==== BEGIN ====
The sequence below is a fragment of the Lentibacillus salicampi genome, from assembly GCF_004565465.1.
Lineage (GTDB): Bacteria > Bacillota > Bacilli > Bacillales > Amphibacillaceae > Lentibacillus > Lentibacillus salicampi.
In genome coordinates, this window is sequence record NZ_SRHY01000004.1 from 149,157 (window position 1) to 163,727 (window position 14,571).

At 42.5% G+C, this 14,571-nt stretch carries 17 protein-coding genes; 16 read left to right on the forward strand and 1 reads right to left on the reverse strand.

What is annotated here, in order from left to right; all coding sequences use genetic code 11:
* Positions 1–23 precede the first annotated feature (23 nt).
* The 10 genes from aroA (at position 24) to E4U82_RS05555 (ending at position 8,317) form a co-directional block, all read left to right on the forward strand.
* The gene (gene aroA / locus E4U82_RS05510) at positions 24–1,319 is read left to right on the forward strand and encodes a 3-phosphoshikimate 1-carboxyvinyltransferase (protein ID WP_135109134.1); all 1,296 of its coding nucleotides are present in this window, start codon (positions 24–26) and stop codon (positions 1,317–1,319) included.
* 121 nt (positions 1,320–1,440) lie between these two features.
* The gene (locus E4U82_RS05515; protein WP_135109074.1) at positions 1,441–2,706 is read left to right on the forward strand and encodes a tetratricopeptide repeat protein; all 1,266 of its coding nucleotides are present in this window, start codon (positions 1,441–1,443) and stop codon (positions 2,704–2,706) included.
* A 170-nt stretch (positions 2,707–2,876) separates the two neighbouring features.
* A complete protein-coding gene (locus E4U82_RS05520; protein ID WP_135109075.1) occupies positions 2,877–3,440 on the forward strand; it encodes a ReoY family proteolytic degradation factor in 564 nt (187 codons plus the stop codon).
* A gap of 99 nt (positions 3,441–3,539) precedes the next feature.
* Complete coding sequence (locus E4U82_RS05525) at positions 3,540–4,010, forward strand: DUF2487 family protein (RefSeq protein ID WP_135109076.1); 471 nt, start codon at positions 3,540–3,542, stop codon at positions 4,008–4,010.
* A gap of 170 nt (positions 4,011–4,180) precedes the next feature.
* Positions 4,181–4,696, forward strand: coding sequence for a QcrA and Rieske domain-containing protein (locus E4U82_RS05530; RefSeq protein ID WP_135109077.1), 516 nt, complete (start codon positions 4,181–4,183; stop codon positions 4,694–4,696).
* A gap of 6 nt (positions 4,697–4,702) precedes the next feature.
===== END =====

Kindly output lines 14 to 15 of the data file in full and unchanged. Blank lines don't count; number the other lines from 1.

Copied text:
* Complete coding sequence (locus E4U82_RS05525) at positions 3,540–4,010, forward strand: DUF2487 family protein (RefSeq protein ID WP_135109076.1); 471 nt, start codon at positions 3,540–3,542, stop codon at positions 4,008–4,010.
* A gap of 170 nt (positions 4,011–4,180) precedes the next feature.